Avoiding unsuspected respiratory side-effects of topical timolol with cardioselective or sympathomimetic agents

Lancet. 1995 Jun 24;345(8965):1604-6. doi: 10.1016/s0140-6736(95)90116-7.


Topical timolol given for the treatment or chronic simple glaucoma may cause unrecognised bronchospasm among elderly people. We recruited 80 patients aged over 60 years, who were without a history of airways disease and already used timolol, into a randomised crossover study comparing the effects on spirometry and exercise tolerance of changing to betaxolol or dipivefrine therapy. Results showed an increase of 13% and 8% in mean peak flow rate and forced expiratory volume in 1 s (FEV1), respectively, when using betaxolol; and of 14% and 11% when using dipivefrine. There was also improved exercise tolerance with both agents. More than a quarter of the patients showed at least a 15% improvement in FEV1 when changed from timolol. Analysis of enrolment symptoms and response to nebulised salbutamol failed to produce a method of identifying these patients. Timolol may impair respiratory function and exercise tolerance of elderly patients even if they have no history of reversible airways disease.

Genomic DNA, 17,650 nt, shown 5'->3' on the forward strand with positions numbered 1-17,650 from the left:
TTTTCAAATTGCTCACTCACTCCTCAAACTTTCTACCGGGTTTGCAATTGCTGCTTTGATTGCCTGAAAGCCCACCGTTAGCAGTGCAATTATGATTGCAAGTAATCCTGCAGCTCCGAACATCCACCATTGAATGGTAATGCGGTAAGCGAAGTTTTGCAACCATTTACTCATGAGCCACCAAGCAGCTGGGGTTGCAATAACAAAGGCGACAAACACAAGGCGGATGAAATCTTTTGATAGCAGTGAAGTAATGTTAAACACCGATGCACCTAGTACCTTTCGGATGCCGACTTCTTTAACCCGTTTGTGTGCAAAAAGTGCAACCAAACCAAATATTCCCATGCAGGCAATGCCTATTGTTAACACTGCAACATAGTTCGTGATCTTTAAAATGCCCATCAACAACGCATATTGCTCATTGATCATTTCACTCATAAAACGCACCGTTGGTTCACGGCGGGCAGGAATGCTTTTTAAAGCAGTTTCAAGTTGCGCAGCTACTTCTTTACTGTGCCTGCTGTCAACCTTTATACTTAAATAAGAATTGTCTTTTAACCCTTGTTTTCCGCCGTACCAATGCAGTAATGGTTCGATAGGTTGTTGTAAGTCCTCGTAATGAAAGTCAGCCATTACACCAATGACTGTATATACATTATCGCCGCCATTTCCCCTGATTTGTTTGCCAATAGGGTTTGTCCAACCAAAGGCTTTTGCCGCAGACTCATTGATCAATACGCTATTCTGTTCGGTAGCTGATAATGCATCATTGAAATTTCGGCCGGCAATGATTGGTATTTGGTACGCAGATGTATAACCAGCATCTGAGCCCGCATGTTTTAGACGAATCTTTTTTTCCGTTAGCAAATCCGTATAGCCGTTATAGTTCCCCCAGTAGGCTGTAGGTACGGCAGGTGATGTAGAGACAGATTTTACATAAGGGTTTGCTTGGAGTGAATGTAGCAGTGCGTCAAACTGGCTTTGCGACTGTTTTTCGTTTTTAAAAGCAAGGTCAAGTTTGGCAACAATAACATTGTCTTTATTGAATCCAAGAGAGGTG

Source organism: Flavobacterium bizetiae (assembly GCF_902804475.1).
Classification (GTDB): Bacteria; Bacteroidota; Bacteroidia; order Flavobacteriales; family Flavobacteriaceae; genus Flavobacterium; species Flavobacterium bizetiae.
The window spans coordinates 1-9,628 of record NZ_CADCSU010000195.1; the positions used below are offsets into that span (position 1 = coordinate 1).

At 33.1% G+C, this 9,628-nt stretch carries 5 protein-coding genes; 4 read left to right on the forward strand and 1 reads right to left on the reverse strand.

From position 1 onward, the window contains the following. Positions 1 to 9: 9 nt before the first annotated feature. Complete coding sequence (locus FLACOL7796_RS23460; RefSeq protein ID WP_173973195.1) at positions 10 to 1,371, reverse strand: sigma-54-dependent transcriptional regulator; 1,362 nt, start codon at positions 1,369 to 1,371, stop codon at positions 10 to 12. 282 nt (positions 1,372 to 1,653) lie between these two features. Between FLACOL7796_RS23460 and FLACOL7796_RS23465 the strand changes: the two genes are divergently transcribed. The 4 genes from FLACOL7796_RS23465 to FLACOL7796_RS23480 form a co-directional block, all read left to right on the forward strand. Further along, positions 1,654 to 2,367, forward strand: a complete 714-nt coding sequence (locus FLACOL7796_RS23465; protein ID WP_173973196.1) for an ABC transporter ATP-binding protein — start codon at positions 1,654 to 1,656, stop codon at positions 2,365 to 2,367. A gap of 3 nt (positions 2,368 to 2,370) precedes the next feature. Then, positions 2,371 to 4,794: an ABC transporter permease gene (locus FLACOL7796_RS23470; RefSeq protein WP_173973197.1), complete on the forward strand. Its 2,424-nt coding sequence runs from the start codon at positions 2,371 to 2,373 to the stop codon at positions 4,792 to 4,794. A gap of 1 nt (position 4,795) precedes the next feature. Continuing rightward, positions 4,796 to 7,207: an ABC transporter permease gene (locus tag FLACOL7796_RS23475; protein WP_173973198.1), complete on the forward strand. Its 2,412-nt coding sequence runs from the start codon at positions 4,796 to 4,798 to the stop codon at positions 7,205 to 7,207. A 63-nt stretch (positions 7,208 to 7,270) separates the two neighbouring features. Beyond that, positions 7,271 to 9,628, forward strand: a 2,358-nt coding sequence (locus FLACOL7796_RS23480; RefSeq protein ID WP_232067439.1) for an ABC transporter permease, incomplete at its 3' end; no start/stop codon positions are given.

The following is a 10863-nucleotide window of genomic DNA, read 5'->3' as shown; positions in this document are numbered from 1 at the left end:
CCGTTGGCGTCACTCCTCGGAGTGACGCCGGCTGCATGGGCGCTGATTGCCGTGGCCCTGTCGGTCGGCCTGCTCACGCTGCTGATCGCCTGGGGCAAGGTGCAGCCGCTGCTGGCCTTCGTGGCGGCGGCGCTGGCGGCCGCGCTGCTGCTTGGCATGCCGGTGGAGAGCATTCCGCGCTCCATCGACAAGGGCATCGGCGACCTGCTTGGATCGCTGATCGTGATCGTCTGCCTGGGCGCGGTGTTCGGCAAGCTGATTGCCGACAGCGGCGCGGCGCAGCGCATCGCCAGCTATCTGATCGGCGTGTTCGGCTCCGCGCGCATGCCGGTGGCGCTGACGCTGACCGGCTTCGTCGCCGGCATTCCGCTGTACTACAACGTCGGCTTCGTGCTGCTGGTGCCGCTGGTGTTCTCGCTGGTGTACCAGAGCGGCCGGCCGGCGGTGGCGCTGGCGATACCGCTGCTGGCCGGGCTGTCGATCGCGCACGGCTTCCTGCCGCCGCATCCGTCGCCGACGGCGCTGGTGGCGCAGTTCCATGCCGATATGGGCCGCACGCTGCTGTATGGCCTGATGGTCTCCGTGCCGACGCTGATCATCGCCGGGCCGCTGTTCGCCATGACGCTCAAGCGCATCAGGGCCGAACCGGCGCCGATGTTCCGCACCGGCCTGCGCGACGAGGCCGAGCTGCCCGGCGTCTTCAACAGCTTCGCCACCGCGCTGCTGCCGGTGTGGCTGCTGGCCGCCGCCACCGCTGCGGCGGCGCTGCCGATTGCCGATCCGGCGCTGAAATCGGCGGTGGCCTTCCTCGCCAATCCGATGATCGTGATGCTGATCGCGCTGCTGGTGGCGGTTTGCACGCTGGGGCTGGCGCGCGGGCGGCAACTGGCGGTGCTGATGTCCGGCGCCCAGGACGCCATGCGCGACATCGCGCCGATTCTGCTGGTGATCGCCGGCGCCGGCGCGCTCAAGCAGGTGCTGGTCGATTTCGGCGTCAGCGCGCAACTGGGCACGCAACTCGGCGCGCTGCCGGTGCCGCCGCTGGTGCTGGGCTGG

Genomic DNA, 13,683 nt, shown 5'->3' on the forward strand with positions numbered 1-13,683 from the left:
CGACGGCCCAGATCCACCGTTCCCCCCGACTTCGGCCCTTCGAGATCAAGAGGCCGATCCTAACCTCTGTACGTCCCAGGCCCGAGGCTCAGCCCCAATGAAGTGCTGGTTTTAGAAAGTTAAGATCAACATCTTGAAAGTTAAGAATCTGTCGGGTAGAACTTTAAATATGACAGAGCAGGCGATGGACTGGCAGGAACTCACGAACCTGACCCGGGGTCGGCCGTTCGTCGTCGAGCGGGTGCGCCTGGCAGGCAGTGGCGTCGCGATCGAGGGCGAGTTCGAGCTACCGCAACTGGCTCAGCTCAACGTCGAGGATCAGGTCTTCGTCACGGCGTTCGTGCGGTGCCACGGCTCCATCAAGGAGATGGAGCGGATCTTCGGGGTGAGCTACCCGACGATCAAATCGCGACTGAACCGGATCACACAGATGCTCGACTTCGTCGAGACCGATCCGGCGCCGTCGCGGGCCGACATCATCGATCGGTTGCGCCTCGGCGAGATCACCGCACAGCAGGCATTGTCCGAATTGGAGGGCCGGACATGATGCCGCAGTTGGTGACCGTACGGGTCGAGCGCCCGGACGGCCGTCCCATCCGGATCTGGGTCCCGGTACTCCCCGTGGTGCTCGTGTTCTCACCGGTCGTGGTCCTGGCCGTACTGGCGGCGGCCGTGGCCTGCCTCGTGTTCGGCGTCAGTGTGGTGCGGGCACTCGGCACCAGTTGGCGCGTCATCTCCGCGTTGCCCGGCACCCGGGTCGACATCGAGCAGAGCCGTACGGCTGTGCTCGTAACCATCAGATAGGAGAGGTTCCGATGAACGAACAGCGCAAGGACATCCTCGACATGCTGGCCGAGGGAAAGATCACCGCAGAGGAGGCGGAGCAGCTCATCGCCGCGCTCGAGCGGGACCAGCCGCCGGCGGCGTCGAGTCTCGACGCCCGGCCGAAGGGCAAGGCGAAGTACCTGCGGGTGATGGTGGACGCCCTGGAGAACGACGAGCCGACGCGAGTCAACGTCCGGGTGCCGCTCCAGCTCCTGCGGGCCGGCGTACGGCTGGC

Publication types

  • Clinical Trial
  • Randomized Controlled Trial
  • Research Support, Non-U.S. Gov't

MeSH terms

  • Aged
  • Aged, 80 and over
  • Betaxolol / pharmacology*
  • Cross-Over Studies
  • Epinephrine / analogs & derivatives*
  • Epinephrine / pharmacology
  • Exercise Tolerance / drug effects*
  • Female
  • Forced Expiratory Volume / drug effects
  • Glaucoma, Open-Angle / drug therapy
  • Humans
  • Male
  • Middle Aged
  • Peak Expiratory Flow Rate / drug effects
  • Spirometry*
  • Timolol / adverse effects
  • Timolol / pharmacology*


  • Timolol
  • dipivefrin
  • Betaxolol
  • Epinephrine